I was working on my “Best of 2010” list the other day when I got severely sidetracked. When I got to “Biggest Holy Shit Moment in Wrestling” I was struck by how few there were that I could recall. As a matter of fact, the one I chose was literally the only one I could come up with.
This led to the article you are about to read (or skip if you are one of the millions… and millions of people who no longer give a shit about the only sport I would ever claim to have loved). I kind of went off, but towards the end I ran out of steam. Mainly because I just don’t give a shit about this once-great sport.
Pro wrestling started off with an emphasis on physicality. It was two guys in a contest of will, strength, wit and skill; and that is what captured America’s interest. Then television came along and guys like Gorgeous George made the sport more about showmanship and drama. During the seventies, pro-wrestling got physical again. It was once again about powerful men waging physical war against one another. The theatricality was certainly still present, but the fans really wanted blood. In the eighties, with the emergence of Vince McMahon Jr.’s WWF and Hulk Hogan, pro-wrestling veered back towards showmanship and downright silliness and earned its place in pop-culture history. And then the mid-nineties brought about the golden age of wrestling: the perfect marriage of athleticism and entertainment. The storylines were exciting and daring and the in-ring product was no less so. That lasted about five years. Ever since then the product has been experiencing a slow decline in entertainment value. Why?
WWE (TNA is a painful non-factor. The company is so poorly run and mind-bogglingly inconsistent that I can’t even begin to address their issues here. That would be a whole separate article that would require me to give a lot more of a shit about that company than I do to sit down and write.) has watered down their in-ring product to the point where it can barely be distinguished from the product we were offered even five years ago. I specifically remember lamenting the state of the WWE in 2002. I would have laughed at the idea that eight years later I would be looking back on things with fondness. Today’s on-screen product is suffering due to a self-imposed “TV-PG” rating, a slew of rules regarding the way matches can occur and a serious problem with star-making. This may seem obvious, but all of these problems come directly from WWE management.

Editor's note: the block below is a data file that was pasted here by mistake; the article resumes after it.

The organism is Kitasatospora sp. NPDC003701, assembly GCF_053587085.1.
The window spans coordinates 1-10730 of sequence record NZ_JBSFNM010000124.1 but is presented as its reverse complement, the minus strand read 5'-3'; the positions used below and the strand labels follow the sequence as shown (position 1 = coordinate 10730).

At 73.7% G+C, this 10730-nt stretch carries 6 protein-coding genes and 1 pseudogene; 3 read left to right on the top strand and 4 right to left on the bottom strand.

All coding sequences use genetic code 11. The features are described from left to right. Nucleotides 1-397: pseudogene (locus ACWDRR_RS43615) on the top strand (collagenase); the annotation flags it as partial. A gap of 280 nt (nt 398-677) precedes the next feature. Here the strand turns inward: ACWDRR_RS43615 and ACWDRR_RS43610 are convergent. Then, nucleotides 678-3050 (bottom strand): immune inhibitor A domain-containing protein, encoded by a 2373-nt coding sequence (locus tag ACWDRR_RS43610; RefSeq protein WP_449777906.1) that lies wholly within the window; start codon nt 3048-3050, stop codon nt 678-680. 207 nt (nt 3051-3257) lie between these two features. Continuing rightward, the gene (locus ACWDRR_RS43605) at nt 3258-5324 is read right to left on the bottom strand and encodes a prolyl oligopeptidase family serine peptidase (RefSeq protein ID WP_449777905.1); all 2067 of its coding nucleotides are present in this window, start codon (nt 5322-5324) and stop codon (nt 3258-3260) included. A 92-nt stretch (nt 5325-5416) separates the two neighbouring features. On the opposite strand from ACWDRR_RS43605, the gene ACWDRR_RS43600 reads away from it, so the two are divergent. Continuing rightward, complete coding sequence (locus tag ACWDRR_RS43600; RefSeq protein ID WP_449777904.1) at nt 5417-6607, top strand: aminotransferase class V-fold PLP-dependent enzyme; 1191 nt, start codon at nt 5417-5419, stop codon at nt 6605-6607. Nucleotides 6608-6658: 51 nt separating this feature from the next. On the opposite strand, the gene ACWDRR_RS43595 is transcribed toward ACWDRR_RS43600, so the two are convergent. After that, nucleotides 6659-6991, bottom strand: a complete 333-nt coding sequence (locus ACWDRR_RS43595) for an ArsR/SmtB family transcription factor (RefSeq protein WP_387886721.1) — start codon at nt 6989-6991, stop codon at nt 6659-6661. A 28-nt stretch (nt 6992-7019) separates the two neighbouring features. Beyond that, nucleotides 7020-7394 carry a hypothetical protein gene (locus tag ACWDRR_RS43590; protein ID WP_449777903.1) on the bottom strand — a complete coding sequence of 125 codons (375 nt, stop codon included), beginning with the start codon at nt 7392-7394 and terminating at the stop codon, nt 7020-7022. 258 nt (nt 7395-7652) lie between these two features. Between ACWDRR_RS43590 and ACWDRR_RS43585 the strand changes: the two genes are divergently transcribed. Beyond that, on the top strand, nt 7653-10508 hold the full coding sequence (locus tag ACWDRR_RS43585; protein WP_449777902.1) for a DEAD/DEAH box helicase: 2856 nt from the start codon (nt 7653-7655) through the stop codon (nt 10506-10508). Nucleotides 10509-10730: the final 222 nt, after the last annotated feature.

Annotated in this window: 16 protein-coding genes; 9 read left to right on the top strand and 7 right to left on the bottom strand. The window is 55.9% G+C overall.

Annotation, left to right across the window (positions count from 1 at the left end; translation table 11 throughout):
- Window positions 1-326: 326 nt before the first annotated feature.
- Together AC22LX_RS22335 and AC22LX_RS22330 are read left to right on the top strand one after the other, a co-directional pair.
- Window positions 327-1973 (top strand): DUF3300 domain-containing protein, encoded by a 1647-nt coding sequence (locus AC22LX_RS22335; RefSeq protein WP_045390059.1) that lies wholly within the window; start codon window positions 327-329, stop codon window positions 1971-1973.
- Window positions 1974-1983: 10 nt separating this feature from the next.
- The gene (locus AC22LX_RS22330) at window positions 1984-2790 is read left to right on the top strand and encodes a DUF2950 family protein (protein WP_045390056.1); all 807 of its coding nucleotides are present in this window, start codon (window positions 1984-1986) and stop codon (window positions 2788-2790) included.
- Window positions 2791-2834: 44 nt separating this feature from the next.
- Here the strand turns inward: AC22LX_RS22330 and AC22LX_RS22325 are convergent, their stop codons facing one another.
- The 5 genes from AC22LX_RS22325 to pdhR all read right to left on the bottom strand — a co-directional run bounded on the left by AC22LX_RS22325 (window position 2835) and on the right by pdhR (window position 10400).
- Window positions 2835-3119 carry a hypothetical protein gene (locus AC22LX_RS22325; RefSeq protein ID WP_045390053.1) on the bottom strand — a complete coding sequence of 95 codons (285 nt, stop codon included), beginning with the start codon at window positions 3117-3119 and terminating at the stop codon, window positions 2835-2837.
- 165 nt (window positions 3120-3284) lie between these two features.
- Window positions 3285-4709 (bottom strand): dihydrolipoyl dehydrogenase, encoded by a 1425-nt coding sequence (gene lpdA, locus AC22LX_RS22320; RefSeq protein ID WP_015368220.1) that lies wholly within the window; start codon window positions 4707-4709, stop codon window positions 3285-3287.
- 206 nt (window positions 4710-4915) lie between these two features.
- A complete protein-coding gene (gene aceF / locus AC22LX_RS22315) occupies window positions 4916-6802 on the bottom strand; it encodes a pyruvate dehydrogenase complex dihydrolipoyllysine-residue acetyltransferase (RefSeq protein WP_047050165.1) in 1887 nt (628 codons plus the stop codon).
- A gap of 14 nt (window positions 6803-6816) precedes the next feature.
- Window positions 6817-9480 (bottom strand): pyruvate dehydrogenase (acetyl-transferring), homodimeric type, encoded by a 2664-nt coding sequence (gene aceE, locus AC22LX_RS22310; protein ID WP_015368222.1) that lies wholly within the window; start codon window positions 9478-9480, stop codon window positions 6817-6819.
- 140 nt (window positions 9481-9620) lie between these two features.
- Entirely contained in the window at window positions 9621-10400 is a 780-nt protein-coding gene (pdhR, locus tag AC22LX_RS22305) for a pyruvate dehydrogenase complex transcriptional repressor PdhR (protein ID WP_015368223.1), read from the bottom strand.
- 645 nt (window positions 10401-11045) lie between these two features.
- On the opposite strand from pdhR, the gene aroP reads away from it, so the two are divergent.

The “TV-PG” rating was put in place both to appease WWE’s toy licensee – Mattel – and because of Linda McMahon’s recent (unfulfilled) political aspirations. The kinder, gentler rating should not be a huge problem. Smart people can entertain without working blue. Unfortunately, the people that currently write WWE’s material are demonstrably not smart. So we get the bland storylines and matches I mentioned above.